Escape from Zurg in Prolog


There is a paper that asks for a solution to the following problem:
Buzz, Woody, Rex, and Hamm have to escape from Zurg. They merely have to cross one last bridge before they are free. However, the bridge is fragile and can hold at most two of them at the same time. Moreover, to cross the bridge a flashlight is needed to avoid traps and broken parts. The problem is that our friends have only one flashlight with one battery that lasts for only 60 minutes. The toys need different times to cross the bridge (in either direction):


Buzz 5
Woody    10
Rex 20
Hamm 25

Since there can be only two toys on the bridge at the same time, they cannot cross the bridge all at once. Since they need the flashlight to cross the bridge, whenever two have crossed the bridge, somebody has to go back and bring the flashlight to those toys on the other side that still have to cross the bridge. The problem now is: In which order can the four toys cross the bridge in time (that is, within 60 minutes) to be saved from Zurg?

The approach taken by the paper follows a long tradition: First, a convoluted Prolog solution is presented, and this is then compared with a more elegant solution in a different language.

The point of this page is to show you that there is also an elegant Prolog solution for this task.

Prolog solution

To represent the state of the world in this task, we use a term of the form state(T,Ls,Rs), where:
Without loss of generality, let us suppose that all toys are initially on the left side, and need to cross the bridge to get to the right side. Clearly, two important states are hence:
We are looking for a sequence of state transitions or moves that take us from the initial state to the desired final state.

We distinguish between two kinds of moves: It follows from the task description that no other kinds of moves are necessary.

An important precondition for each such move is that we stay within the time limit of 60 minutes.

For convenience, we are using a Prolog Definite Clause Grammar (DCG) to describe a sequence of moves. In addition, we are using declarative integer arithmetic to reason about integer expressions.

Using these features, here is a Prolog solution for this puzzle:

toy_time(buzz,   5).
toy_time(woody, 10).
toy_time(rex,   20).
toy_time(hamm,  25).

moves(Ms) :- phrase(moves(state(0,[buzz,woody,rex,hamm],[])), Ms).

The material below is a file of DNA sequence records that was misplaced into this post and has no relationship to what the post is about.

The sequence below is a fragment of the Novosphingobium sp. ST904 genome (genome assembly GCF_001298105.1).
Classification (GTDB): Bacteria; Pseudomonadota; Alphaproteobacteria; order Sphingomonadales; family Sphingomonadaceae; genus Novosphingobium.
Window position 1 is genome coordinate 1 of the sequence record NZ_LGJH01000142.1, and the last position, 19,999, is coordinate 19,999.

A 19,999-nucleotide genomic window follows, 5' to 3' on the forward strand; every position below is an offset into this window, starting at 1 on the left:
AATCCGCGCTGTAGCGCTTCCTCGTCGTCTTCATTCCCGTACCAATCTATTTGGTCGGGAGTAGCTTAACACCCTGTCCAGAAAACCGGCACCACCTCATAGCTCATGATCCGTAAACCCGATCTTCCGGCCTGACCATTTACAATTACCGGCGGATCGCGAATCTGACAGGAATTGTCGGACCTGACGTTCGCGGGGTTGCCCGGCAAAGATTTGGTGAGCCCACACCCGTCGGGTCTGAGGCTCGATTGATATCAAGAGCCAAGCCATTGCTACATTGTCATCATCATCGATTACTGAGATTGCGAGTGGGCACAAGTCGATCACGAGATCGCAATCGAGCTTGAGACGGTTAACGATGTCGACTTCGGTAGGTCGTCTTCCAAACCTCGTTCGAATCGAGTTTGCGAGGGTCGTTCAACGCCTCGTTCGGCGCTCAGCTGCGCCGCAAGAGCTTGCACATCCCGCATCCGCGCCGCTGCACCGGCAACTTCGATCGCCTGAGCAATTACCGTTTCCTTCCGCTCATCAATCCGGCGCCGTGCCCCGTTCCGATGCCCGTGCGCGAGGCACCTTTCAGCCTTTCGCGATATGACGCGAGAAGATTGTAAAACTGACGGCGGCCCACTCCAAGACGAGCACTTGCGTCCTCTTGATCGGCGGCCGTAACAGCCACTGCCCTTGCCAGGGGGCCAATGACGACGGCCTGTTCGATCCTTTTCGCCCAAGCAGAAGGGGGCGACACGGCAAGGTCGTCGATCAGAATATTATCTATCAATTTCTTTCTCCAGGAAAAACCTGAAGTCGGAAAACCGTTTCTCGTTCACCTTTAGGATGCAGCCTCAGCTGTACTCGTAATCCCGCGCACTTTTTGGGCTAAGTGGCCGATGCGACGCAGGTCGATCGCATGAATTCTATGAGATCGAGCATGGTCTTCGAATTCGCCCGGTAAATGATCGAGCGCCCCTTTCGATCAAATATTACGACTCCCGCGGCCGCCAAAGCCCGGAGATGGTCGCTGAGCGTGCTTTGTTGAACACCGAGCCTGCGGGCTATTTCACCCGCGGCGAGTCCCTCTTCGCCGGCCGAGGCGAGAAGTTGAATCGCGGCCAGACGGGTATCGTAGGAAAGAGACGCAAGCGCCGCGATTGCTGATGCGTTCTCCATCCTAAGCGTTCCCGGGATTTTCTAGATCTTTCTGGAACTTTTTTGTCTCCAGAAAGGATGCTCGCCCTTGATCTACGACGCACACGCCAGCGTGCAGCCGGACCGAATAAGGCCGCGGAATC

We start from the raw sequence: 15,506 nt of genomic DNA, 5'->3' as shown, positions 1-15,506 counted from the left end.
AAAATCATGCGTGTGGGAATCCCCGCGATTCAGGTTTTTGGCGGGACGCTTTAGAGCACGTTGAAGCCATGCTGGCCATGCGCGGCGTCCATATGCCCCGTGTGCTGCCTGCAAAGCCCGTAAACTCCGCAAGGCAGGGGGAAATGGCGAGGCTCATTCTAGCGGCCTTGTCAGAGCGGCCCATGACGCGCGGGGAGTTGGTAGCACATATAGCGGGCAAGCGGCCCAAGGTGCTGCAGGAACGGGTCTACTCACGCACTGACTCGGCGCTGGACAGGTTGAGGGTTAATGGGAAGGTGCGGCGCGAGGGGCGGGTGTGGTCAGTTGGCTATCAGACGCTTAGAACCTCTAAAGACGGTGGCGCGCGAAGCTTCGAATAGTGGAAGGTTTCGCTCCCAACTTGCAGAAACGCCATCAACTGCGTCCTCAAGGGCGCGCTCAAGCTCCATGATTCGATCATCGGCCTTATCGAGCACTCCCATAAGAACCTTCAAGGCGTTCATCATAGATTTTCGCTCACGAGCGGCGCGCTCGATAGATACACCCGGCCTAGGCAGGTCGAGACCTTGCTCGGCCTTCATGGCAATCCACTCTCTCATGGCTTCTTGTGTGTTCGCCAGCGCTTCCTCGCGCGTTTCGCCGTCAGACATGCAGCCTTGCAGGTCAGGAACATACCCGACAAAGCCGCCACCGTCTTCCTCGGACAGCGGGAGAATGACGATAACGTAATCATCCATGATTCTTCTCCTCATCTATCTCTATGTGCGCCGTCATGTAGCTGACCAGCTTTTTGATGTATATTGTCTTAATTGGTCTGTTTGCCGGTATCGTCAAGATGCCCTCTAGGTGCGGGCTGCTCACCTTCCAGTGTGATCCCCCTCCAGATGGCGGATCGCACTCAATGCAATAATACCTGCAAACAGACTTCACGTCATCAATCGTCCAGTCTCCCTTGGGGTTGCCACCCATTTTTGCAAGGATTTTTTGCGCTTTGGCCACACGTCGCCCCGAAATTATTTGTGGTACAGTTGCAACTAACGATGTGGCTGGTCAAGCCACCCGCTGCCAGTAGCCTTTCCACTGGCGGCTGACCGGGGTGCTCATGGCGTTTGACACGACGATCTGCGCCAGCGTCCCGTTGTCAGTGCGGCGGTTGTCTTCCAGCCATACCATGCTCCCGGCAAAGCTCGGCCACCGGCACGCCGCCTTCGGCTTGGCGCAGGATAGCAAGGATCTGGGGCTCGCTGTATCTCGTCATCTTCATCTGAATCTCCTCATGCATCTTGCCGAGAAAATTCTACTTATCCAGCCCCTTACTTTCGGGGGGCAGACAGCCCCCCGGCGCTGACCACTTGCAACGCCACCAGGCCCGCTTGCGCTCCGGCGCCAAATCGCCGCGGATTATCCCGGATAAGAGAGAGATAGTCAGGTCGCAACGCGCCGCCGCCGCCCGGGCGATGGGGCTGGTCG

moves(state(T0,Ls0,Rs0)) -->
        { select(Toy1, Ls0, Ls1), select(Toy2, Ls1, Ls2),
          Toy1 @< Toy2,
          toy_time(Toy1, Time1), toy_time(Toy2, Time2),
          T1 #= T0 + max(Time1,Time2), T1 #=< 60 },

moves_(state(_,[],_))     --> [].
moves_(state(T0,Ls0,Rs0)) -->
        { select(Toy, Rs0, Rs1),
          toy_time(Toy, Time),
          T1 #= T0 + Time, T1 #=< 60 },
Note that only 4 predicates (instead of 8) are necessary.

Example interaction, using GNU Prolog 1.3.0:
| ?- moves(Ms).

Ms = [left_to_right(buzz,woody),right_to_left(buzz),left_to_right(hamm,rex),right_to_left(woody),left_to_right(buzz,woody)] ? ;

Ms = [left_to_right(buzz,woody),right_to_left(woody),left_to_right(hamm,rex),right_to_left(buzz),left_to_right(buzz,woody)] ? ;

Source file:

Further reading

Prolog is frequently compared with other languages. Such comparisons are often heavily biased against Prolog by misusing or neglecting some of its features. See Prolog compared with LISP for an example from 1982. Its abstract ends with:
Nevertheless, the results are interesting enough so as to make us consider them worth divulging, especially because they seem to contradict the notion, repeatedly argued for by Prolog advocates, that performances of the two languages are similar in relation to speed.
In this concrete case, Richard O'Keefe has published a response as Prolog compared with LISP? in 1983. The abstract ends with:
In this article, I point out which features of Prolog have been misused and give guidelines for their proper use. I also compare a new Prolog and LISP program performing a similar task, and find that the execution times are comparable. This is in accord with earlier results.

More about Prolog: The Power of Prolog

In particular:

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